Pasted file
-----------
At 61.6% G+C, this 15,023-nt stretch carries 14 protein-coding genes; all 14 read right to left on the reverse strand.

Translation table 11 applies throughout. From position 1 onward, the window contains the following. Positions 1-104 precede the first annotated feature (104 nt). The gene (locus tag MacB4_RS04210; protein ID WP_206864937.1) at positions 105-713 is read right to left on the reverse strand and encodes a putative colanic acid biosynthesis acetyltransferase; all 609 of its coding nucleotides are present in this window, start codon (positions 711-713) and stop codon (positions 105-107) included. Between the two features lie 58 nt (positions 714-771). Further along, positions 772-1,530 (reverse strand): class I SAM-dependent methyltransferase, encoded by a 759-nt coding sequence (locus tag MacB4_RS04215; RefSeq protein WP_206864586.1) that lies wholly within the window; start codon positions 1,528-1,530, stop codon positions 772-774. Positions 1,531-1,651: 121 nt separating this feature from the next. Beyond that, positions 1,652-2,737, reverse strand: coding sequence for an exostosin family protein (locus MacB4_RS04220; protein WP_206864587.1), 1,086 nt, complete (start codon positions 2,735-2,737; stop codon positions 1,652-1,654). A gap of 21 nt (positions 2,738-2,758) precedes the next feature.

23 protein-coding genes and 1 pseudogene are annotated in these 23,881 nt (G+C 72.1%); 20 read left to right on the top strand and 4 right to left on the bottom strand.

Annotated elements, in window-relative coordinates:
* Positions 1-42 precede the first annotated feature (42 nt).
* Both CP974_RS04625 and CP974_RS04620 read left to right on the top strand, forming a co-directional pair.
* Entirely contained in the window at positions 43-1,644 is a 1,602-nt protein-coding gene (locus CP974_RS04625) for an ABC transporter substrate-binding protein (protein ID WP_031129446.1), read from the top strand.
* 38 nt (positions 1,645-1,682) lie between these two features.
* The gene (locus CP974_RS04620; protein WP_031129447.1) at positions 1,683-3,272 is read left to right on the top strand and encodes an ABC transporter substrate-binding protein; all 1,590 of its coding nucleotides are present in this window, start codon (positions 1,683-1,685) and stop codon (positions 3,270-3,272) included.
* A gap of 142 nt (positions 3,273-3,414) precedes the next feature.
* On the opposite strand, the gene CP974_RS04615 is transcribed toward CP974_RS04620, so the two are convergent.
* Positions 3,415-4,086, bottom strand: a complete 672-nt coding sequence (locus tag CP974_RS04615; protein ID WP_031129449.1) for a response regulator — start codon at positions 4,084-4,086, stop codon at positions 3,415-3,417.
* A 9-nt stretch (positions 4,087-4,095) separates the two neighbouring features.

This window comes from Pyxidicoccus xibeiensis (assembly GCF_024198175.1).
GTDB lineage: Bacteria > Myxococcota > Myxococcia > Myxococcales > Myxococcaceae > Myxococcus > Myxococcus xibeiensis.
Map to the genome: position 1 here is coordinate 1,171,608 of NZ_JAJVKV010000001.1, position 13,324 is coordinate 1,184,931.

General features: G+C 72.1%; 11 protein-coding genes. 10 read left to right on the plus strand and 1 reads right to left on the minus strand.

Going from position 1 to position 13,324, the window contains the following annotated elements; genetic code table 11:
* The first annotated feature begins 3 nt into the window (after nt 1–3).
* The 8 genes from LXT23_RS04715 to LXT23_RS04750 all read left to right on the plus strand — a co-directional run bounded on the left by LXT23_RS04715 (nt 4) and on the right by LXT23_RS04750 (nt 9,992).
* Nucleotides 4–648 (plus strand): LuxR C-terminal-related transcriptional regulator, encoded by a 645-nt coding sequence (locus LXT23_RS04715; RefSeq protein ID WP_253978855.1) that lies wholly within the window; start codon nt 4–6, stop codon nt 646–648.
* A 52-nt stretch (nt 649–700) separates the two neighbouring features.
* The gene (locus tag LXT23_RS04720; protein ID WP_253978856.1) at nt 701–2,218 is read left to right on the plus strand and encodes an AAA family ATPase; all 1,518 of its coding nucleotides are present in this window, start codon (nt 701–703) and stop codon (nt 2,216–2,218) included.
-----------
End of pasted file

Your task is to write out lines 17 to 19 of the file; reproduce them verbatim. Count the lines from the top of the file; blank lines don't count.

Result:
General features: G+C 72.1%; 11 protein-coding genes. 10 read left to right on the plus strand and 1 reads right to left on the minus strand.

Going from position 1 to position 13,324, the window contains the following annotated elements; genetic code table 11:
* The first annotated feature begins 3 nt into the window (after nt 1–3).